Before you begin planting and after you've determined your soil type, now's the time to till the soil. Digging into the ground about 4-6 inches is recommended. While you're doing this, get rid of good-sized rocks and weeds. After you've tilled the whole area, add whatever soil amendments that you need to. For instance, if you have clay soil there are amendments at Home Depot, Ace, and Lowes that you can purchase and rake into the loosened soil. These clay busters will break down the clay by adding compost and nutrients. You can also add compost at this time to enrich the soil and feed the plants once they're planted. I tend to mix my compost by purchasing plant based composts such as mushroom or coconut shells, and animal manure types of compost. Mixing composts gives the soil a wider variety of nutrients. Next, rake the amendments and composts into the soil and it's best to let these added amendments work the soil for a few weeks before planting.
Prepare the Plant List
While the soil is amending, you can now do research on the plants that you'd like to have in your new garden. There's a lot to consider when looking for plants. I would suggest that you browse your local garden nurseries, see what's available and take notes.
The first thing you'll need to know is what Plant Zone you're in. Your local garden nursery can help you with that and they will have the best selection of plants for your Zone, however, you still have to read the labels and make sure that a particular plant will work. You'll need to check how much sun and water each plant needs. If you want drought-tolerant plants, then choose like plants that need little water. Keep the water requirements and sun/shade requirements in mind at all times for a successful garden.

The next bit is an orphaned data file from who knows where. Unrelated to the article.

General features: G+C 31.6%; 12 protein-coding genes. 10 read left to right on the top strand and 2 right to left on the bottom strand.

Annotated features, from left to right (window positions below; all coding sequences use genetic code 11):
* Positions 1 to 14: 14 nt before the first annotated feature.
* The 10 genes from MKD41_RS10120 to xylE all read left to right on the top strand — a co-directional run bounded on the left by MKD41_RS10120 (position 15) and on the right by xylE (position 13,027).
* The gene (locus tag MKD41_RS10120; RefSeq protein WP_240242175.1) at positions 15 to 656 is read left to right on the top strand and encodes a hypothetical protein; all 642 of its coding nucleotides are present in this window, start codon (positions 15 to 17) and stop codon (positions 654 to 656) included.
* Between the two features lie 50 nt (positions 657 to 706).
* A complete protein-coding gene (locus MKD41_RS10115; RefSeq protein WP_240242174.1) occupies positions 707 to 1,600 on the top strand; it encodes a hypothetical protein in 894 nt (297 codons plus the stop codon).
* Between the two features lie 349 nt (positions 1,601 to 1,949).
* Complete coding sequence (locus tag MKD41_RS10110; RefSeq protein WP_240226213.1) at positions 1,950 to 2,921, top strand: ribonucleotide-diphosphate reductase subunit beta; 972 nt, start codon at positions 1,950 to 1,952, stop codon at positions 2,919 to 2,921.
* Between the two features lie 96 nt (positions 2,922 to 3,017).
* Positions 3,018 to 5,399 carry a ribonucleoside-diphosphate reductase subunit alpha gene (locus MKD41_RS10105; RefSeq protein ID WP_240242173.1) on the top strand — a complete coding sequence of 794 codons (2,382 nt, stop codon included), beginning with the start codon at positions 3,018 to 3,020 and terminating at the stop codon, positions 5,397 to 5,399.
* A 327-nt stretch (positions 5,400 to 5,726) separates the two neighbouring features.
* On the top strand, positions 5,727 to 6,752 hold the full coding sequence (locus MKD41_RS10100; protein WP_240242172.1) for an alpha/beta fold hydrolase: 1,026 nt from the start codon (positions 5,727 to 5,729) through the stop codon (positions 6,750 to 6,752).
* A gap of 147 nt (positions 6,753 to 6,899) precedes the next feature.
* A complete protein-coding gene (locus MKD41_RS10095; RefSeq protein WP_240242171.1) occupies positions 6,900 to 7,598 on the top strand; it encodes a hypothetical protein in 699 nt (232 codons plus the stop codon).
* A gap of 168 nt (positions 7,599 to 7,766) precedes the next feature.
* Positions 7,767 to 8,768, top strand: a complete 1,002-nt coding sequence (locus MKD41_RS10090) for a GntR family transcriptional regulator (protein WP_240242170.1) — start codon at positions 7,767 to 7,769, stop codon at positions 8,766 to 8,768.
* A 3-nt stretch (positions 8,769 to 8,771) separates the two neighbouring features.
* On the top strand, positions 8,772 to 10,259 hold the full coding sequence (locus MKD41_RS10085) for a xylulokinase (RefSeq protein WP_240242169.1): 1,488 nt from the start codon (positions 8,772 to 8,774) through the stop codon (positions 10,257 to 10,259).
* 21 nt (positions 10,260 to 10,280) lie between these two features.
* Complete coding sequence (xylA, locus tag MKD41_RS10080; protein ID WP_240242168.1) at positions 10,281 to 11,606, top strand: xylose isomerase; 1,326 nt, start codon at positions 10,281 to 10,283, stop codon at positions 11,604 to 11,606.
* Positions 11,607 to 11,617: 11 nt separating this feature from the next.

Your garden sketch on graph paper will come in handy at this point. As you make notes and plot the plants that you like on paper, you can see how much room you have to plant. You must plot according to the mature size of the plant, however, not the actual size of the one you're purchasing. Take a look at how tall and how wide a plant will be at maturity. You'll need to plant the taller ones in the back and the smaller ones up front and along the border. The width of the plant at maturity is very important and you'll need to space your plants accordingly when planting otherwise there'll be overcrowding and plants will die or have to be transplanted elsewhere.
Purchasing Plants & Planting
Once you're plotted your garden on the graph paper and know exactly what plants you need to buy, it's time to purchase them. Look for healthy plants and always check for bugs before adding them to your cart. When planting, keep in mind the plant size at maturity. If a plant grows 18 inches wide at maturity, then measure the 18 inches and place the plant in the middle at 9 inches. Do this for all your plantings to give them the adequate space they'll need while growing.
Plantings should be done on a sunny day of at least 50ºF and preferably not too windy. Water each plant after planting them into the ground and use a general fertilizer such as Miracle Gro.
After you've planted for the day, mulch the garden. Most people use cedar bark mulch which keeps some bugs away. The mulch will keep the soil intact, keep weeds from growing, and help keep moisture in the soil for the new plants. Mulch the garden about 2-3 inches deep.